HANBURY, William (1780-1845), of Shobdon Court, Herefs.
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Family and Education
b. 24 June 1780, 1st s. of William Hanbury of Kelmarsh, Northants. and Shobdon Court by Charlotte, da. of Charles James Packe of Prestwold, Leics. educ. Eton 1791-3; Christ Church, Oxf. 1798. m. 16 Aug. 1822, Elizabeth, da. of Lord Spencer Stanley Chichester* of Fisherwick, Staffs., 4s. 4da. suc. fa. 1807, cr. Baron Bateman 30 Jan. 1837 and took name of Bateman Hanbury 14 Feb. 1837.
Sheriff, Herefs. 1819-20, ld. lt. 1841-d.
Cornet Northants. yeomanry 1802, lt. 1810, capt. 1816; capt. Herefs. militia 1803, maj. 1803.
Hanbury’s father, a Northamptonshire country gentleman descended from the Hanburys of Hanbury, inherited the estates of the Bateman family in 1802. His grandfather twice contested Northampton. He himself was returned for the borough unopposed on the independent interest on a vacancy in 1810. He succeeded a staunch Whig, Edward Bouverie, in the seat. His own politics, so he confessed to his constituents’ after his election ‘as the glass went round’, were the same.1 He never apparently uttered in debate.
Hanbury demonstrated his bias by his votes during the Regency debates. He could not be rallied to an extra-parliamentary meeting of Friends of Constitutional Reform. On 6 June 1811 he opposed the restoration to office of the Duke of York. He was a staunch supporter of Catholic relief in both of his Parliaments. He voted for the critical opposition motions of 4 and 27 Feb. 1812. On behalf of his constituents’ he opposed the additional leather tax, 26 June, 2 July 1812 and 9 May 1816. He was in the minority on the vice-chancellor bill, 11 Feb. 1813. He refused to support his constituents’ petition against the corn bill and stayed away. In an apologia of 24 Mar. 1815, he pointed out that his colleague Earl Compton, who had agreed to present the petition, had voted against the prayer thereof. In a huff, he declared that he would not offer at the next election.2 Meanwhile, he opposed the resumption of hostilities with Buonaparte, 28 Apr., 25 May 1815, and voted for retrenchment that session. In 1816 he was in the minorities against the address and against foreign alliances; he also opposed the property tax, the aliens bill and (by pair) the public revenue bill. In 1817 he voted for the reduction of the Admiralty board, 25 Feb., and twice opposed the suspension of habeas corpus, 26 Feb., 23 June. He was in the minority on the choice of Speaker, 2 June 1817. There was no sign of him in the last session and he retired at the dissolution.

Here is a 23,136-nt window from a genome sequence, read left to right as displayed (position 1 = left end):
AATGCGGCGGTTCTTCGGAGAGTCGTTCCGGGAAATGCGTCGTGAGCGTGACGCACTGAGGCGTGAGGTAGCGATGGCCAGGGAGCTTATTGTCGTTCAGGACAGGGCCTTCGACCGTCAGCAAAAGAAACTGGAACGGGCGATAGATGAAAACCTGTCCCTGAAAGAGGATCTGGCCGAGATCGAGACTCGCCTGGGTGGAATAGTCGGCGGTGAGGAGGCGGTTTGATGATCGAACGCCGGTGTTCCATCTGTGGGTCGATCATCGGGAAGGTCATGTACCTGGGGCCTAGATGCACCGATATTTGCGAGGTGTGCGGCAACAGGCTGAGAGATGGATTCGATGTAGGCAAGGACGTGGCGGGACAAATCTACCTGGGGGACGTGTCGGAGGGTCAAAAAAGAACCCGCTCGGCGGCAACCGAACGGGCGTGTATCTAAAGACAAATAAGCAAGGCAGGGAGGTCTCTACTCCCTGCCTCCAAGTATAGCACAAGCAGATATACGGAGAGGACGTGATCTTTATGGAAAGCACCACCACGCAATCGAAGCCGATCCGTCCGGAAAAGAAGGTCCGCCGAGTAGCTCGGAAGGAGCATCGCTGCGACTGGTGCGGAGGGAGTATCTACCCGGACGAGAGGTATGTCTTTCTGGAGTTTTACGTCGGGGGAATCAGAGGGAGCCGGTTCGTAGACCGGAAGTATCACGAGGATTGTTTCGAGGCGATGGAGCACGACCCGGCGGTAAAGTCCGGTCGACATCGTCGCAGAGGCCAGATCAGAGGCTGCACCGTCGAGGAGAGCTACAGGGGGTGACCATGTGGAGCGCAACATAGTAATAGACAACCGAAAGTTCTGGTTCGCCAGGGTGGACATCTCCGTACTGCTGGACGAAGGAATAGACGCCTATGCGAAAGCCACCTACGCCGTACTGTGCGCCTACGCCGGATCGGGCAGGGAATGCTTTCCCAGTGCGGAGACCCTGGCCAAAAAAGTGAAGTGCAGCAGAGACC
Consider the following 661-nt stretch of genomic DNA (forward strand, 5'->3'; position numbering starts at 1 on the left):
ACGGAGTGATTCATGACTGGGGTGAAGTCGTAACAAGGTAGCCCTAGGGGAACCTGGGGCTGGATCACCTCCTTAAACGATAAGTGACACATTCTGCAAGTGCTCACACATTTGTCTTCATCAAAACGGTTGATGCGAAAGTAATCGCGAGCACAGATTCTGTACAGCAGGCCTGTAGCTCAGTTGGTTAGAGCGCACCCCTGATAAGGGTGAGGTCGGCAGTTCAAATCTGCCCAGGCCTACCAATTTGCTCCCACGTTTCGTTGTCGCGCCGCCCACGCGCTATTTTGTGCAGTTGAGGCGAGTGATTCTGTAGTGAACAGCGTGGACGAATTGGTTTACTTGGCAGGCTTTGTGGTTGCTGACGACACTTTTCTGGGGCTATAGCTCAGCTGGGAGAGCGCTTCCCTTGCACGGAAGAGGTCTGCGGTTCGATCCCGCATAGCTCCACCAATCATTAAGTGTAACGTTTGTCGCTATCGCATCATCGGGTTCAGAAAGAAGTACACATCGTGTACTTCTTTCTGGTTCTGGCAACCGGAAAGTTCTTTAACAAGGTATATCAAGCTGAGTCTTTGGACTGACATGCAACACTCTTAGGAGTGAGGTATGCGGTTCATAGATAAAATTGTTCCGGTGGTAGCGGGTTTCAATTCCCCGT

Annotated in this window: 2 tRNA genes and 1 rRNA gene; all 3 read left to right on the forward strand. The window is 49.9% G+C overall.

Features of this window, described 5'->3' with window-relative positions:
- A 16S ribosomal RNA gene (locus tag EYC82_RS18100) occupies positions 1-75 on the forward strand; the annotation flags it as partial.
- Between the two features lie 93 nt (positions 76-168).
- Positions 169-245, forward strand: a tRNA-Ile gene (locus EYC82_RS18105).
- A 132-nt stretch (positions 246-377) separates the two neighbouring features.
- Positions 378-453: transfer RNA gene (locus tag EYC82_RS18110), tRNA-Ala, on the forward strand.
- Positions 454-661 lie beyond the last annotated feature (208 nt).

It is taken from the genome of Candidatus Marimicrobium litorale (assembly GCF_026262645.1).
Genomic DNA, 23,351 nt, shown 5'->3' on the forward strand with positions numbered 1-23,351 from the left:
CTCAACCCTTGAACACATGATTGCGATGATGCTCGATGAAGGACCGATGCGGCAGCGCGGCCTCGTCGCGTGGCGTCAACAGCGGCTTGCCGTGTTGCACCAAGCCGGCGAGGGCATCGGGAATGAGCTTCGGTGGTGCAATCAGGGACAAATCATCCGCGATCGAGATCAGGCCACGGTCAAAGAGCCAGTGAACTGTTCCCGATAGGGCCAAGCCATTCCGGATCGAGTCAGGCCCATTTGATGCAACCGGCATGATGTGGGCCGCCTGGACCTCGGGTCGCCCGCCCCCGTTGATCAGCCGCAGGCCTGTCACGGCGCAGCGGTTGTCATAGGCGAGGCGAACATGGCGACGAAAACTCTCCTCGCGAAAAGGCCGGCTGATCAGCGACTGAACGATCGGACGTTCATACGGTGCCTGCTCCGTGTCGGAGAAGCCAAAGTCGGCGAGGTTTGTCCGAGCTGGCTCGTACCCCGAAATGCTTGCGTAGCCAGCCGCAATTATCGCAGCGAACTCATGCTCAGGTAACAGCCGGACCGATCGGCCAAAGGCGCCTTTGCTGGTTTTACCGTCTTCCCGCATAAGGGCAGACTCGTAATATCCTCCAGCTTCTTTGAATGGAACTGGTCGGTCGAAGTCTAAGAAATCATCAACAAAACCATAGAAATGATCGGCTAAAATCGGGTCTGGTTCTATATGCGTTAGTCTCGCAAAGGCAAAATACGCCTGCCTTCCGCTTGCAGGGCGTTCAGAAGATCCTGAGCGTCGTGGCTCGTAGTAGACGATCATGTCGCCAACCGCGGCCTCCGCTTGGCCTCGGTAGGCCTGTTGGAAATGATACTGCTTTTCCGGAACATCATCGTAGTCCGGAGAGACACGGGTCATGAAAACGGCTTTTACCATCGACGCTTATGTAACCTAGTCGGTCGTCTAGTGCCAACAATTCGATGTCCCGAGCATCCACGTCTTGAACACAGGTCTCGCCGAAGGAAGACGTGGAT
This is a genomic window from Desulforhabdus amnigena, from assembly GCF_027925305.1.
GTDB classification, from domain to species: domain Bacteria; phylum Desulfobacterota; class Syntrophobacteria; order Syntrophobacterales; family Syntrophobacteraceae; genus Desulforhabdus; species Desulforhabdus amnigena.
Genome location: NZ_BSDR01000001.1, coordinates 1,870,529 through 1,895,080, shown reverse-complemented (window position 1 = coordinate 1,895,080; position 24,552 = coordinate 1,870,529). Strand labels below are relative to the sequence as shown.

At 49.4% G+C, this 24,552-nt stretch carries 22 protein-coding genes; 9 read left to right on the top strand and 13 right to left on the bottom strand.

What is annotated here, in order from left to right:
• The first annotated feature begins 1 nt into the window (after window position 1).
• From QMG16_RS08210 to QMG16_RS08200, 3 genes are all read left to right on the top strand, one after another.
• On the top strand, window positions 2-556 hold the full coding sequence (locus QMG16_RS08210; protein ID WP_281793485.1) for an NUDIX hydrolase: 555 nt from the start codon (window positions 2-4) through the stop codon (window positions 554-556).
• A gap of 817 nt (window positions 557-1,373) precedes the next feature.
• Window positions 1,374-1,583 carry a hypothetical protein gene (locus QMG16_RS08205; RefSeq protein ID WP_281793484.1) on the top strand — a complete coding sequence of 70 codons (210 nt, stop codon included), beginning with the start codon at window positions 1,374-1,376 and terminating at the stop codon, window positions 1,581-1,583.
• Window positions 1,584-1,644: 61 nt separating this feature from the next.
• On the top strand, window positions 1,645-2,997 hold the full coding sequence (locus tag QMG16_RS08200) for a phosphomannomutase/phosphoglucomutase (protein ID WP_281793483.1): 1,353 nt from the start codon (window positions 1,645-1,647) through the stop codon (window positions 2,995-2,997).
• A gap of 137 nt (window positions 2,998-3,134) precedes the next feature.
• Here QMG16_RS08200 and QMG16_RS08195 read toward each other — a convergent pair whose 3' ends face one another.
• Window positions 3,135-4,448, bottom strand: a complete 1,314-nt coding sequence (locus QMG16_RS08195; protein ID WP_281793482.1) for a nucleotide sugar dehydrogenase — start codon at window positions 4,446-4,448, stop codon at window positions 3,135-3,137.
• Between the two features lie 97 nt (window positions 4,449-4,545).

Hanbury unsuccessfully contested the northern division of Northamptonshire in 1832 and December 1835. He died a Whig peer, 22 July 1845.3